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Boxer & DiFi introduce new pipeline safety bill

By Josh Richman
Monday, January 31st, 2011 at 2:34 pm in Barbara Boxer, Dianne Feinstein, U.S. Senate.

California’s U.S. Senators introduced a bill today to strengthen pipeline oversight and increase penalties when federal pipeline regulations are violated, inspired by last September’s deadly San Bruno gas pipeline blast that killed eight people and destroyed 38 homes.

It’s similar to a bill the Senators introduced last September; S.3824 was referred to the Committee on Commerce, Science and Transportation but was never heard before the 111th Congress drew to a close.

The new Strengthening Pipeline Safety and Enforcement Act of 2011, however, also would enforce recommendations from the National Transportation Safety Board (NTSB) released in early January.

“We must make sure the system of pipelines crisscrossing our country is safe. Americans shouldn’t have to worry that the pipes beneath their feet will suddenly explode, and no neighborhood should have to endure the tragedy that befell San Bruno,” U.S. Sen. Dianne Feinstein said in a news release. “That is why we are introducing legislation that will improve the safety of pipelines and increase penalties for those who violate federal regulations.”

U.S. Sen. Barbara Boxer said while San Bruno residents recover and rebuild, “we must do everything we can to protect our communities by increasing inspections of our nation’s pipelines while setting tougher penalties for safety violations.”

The legislation would:

  • double the number of federal pipeline safety inspectors.
  • require deployment of electronic or remote-control valves capable of automatically shutting off the gas in a fire or other emergency.
  • mandate the use of inspection devices called “smart pigs” or an inspection method certified by the Secretary of Transportation as equally effective at finding corrosion.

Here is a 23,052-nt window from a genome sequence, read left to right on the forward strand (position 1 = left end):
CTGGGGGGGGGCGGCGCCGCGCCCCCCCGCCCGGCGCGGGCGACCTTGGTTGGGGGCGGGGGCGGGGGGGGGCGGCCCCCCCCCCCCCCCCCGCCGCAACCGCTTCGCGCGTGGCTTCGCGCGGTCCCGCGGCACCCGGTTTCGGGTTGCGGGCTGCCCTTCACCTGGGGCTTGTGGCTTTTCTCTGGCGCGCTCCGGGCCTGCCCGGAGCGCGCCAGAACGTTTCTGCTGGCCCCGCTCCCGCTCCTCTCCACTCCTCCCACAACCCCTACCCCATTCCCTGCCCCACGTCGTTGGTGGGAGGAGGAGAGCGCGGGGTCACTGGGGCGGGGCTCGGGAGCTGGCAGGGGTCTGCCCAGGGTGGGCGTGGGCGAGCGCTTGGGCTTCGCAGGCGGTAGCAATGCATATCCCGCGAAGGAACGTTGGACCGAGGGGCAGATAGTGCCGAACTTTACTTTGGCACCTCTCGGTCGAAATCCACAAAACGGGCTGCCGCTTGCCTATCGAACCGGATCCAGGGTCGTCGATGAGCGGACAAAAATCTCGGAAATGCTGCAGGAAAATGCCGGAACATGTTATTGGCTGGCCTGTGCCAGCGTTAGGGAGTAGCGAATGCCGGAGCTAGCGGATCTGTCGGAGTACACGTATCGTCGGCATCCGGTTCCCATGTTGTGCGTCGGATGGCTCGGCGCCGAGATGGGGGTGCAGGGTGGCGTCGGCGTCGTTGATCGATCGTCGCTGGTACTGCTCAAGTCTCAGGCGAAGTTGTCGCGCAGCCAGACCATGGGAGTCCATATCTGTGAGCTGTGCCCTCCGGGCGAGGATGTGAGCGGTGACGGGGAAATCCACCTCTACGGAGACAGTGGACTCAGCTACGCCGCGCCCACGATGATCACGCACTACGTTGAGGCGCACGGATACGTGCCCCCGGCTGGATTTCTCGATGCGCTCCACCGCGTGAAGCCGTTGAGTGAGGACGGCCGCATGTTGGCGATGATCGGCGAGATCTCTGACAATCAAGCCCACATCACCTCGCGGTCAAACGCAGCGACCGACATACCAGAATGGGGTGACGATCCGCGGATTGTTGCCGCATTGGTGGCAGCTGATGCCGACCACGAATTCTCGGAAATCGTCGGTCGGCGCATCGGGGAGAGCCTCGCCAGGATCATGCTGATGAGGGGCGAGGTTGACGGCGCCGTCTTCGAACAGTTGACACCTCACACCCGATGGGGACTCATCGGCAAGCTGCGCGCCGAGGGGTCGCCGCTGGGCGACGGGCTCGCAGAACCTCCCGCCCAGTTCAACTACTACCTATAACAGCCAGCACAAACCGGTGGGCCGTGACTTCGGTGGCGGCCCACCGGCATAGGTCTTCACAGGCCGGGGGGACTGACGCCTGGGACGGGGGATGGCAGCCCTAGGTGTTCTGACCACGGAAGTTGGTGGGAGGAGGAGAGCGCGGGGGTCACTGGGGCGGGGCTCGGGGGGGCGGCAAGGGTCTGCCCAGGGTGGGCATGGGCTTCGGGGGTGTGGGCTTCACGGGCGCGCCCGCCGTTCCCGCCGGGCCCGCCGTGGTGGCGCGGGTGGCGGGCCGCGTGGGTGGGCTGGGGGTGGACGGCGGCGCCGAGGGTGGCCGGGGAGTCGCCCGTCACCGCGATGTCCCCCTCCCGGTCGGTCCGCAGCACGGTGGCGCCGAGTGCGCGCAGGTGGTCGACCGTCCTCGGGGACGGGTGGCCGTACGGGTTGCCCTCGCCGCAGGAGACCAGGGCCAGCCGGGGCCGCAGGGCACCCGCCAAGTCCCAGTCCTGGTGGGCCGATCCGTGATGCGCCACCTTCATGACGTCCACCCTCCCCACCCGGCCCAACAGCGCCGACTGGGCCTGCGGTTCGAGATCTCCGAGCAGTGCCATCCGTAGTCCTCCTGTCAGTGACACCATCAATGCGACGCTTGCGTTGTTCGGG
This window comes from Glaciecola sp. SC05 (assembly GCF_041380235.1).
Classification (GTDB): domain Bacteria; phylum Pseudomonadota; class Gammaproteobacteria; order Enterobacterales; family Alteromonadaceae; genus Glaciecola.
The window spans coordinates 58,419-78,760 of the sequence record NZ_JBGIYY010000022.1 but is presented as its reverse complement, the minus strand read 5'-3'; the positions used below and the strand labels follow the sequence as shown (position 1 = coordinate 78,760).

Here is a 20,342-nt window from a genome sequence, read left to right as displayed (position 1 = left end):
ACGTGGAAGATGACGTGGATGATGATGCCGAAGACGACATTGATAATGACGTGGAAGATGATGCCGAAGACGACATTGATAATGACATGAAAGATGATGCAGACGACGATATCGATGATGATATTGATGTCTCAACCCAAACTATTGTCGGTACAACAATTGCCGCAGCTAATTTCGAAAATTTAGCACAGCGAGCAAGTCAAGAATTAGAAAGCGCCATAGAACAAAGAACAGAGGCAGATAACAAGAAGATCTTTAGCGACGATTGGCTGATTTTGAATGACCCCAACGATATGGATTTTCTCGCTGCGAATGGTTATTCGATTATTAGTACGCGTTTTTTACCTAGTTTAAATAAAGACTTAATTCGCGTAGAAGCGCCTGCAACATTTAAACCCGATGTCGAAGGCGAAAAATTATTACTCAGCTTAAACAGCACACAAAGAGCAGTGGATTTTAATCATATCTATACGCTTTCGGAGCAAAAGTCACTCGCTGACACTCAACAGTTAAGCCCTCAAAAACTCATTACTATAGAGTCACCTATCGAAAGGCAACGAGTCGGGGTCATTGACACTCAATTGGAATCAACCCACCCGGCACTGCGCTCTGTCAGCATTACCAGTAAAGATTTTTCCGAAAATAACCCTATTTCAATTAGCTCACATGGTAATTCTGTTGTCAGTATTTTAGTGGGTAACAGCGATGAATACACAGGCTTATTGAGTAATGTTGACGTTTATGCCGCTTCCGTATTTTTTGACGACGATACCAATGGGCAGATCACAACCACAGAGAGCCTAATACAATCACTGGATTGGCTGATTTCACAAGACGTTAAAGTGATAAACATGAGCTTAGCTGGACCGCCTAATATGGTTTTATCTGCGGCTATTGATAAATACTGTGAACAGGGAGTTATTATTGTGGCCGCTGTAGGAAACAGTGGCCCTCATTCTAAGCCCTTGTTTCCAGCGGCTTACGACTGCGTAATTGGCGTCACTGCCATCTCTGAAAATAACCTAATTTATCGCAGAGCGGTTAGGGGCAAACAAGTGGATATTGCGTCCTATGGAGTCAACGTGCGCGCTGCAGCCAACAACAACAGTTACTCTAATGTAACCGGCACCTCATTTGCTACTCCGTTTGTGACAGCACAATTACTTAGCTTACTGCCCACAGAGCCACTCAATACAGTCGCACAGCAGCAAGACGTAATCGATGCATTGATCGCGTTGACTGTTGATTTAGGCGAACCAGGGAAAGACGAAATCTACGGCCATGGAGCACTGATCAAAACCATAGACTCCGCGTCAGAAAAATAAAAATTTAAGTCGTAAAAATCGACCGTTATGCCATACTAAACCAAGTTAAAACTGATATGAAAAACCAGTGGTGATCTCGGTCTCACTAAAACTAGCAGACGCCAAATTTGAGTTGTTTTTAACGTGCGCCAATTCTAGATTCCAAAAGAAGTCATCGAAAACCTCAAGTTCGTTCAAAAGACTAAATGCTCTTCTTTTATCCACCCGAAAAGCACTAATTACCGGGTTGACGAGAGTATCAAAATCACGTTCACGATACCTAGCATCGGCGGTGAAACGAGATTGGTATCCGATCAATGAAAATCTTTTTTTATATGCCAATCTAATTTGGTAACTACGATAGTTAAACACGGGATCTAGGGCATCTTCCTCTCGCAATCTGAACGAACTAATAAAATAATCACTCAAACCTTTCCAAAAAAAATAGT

• require pipeline operators to establish a complete record of pipeline components in order to verify the “maximum allowable operating pressure,” based on the weakest section of the pipeline. Pipelines with incomplete records must be pressure tested or replaced, and must operate at reduced pressure until testing is completed. This provision was recommended by the NTSB after it discovered serious problems with Pacific Gas and Electric’s record keeping during the investigation of the San Bruno explosion.
  • prohibit natural gas pipelines from operating at high pressure if they cannot be inspected using the most effective inspection technology.
  • prioritize old pipelines in seismic areas for the highest level of safety oversight.
  • direct the Transportation Department to set standards for natural gas leak detection equipment and methods; there are no uniform national standards for how to detect leaks now.
  • The bill also includes provisions that would increase civil penalties for safety violations; expand data collection to be included in the national pipeline mapping system; close jurisdictional loopholes to assure greater oversight of unregulated pipelines; and require consideration of a firm’s safety record when considering its request for regulatory waivers.

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